[EM] Circular paradox (Re: maybe a new variant of Condorcet)
Peter Barath
peb at freemail.hu
Sun May 13 15:09:53 PDT 2007
>>I call a subset of candidates a quasi-clone set, if:
>>
>>1. they don't make up the whole set of candidates
>>2. for every candidate out of the set they are in
>>the same winning relation with (all beat / all tie /
>>all lose)
>This is similar to Forest Simmons' "beat clone sets" he uses in his
>Dec. 2004 "sprucing up" process idea.
>your proposal is very similar to Mike Ossipoff's subcycle rule.
I apologise for not reading the whole archive, but it's
volume is bigger now than that of the Holy Bible.
I realized that the mentioned proposals are really
close to mine, but not exactly the same. But I have
to admit that my proposal still fails the Pareto
criterion.
Well, I think it's just natural that if you are new
in the field, you dream of working out something new.
So, I kept thinking in the last weeks, hoped for a new
method, then for at least a new criterion, and finally
got a paradox - only hope that it's new and interesting
for some extent.
The beginning is: if in a Condorcet voting three candidates
are in circular ambiguity, let's say A > B > C > A, it only
can be caused by circular sets of votes:
ABC
BCA
CAB
We can call a set of ballots a circular set, if there is
a permutation wich if applied on each ballot, we get
the same set of ballots. Here an appropriate permutation
is: move the first element to second place; move the
second element to third place; move the third element to
first place. So it makes ABC into CAB, makes BCA into ABC,
and makes CAB into BCA, which are the same ballots, only
in different order.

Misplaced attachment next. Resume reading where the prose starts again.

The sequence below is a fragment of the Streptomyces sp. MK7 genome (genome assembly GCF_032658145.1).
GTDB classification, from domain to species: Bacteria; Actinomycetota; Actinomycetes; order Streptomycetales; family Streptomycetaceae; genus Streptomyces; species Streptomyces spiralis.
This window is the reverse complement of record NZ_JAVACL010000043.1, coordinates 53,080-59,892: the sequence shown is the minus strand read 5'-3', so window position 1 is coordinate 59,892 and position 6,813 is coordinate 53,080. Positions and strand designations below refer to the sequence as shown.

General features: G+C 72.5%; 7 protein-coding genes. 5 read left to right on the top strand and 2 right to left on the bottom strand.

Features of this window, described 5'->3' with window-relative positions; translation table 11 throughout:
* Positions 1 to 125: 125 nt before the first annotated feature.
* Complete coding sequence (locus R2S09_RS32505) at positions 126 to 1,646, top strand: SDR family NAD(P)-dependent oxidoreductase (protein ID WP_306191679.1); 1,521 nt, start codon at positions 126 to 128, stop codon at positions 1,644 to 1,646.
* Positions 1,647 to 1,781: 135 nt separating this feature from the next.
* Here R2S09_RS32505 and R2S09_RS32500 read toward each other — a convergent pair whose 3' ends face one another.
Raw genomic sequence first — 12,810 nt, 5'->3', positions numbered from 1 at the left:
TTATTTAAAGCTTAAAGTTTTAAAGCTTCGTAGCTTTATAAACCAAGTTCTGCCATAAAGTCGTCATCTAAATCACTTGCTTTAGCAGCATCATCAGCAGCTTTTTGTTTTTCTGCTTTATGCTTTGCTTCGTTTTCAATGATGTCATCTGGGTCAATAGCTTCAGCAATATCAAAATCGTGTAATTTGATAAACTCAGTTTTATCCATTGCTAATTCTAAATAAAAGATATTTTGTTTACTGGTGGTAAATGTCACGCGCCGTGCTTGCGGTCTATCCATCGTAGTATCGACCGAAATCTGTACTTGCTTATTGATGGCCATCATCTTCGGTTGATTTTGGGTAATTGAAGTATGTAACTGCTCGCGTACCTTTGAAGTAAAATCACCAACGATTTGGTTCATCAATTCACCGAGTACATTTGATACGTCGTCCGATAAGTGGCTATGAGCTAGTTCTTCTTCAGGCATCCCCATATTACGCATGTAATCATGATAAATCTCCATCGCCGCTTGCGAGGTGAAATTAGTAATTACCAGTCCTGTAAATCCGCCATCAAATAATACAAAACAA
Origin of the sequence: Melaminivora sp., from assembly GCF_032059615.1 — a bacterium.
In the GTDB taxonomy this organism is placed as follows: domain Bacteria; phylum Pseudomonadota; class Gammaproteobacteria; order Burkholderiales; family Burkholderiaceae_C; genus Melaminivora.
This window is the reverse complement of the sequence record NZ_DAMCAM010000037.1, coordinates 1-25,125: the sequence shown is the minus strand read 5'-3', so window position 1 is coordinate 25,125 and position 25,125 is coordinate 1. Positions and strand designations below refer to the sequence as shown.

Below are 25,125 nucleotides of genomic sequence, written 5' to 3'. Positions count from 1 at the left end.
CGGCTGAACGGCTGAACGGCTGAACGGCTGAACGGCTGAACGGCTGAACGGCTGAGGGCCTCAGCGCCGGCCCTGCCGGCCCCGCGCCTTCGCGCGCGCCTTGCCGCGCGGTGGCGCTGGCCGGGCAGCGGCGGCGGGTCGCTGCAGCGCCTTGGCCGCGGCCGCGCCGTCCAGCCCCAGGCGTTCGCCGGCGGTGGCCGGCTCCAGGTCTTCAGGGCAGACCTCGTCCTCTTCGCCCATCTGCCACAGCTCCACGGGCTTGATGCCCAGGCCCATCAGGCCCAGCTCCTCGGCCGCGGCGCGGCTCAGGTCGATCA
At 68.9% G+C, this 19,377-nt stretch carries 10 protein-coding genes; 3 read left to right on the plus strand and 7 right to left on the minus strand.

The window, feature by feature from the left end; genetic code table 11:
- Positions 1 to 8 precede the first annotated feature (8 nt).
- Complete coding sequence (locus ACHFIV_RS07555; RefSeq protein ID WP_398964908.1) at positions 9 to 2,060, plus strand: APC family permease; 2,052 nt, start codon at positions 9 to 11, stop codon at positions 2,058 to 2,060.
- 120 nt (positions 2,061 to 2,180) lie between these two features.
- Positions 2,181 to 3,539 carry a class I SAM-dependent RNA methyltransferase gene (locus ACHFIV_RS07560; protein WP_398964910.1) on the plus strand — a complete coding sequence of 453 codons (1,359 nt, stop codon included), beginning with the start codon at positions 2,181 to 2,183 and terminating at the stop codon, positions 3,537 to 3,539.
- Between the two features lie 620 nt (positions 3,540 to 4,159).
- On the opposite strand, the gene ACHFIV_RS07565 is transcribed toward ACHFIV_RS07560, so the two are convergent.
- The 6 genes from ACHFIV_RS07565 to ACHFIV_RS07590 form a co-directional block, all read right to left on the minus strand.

It seems obvious that these ballots give wholly symmetrical
positions to the candidates, so we can eliminate them.
Unfortunately, this usually works only on three candidates.
These three ballots
ABCDE
CDEAB
EABCD
also makes a circular ambiguity, but there is no circular
set to eliminate - it would need 5 ballots.
So as a method it fails, but still, I hoped for a
criterion: eliminating a circular set must not change
the result. Disappointment again.
Let's see the following 9 ballots:
"the nice group"
BCDA
CDAB
DABC
"the ugly group"
DCAB
BADC
CDBA
"the completter"
ABCD
"the two others"
DCBA
CDBA
The "nice group" and the "completter" together makes
a circular set:
BCDA
CDAB
DABC
ABCD
so we can eliminate them, and remains:
DCAB
BADC
CDBA
DCBA
CDBA
in which D is the Condorcet and also the Instant Runoff
winner. But the "ugly group" and the "completter" also
makes a circular set:
DCAB
BADC
CDBA
ABCD
which is not so easy to see, but use the following
permutation: move the first element to third place,
the second to fourth, the third to second, and
the fourth to first. It transforms each ballot
into the next one in this set.
Removing them, remains:
BCDA
CDAB
DABC
DCBA
CDBA
in which C is the Condorcet and also the Instant Runoff
winner. So this criterion seems logical at the first
sight but useless in the second one (Borda complies with
it, but otherwise works poorly).
Peter Barath
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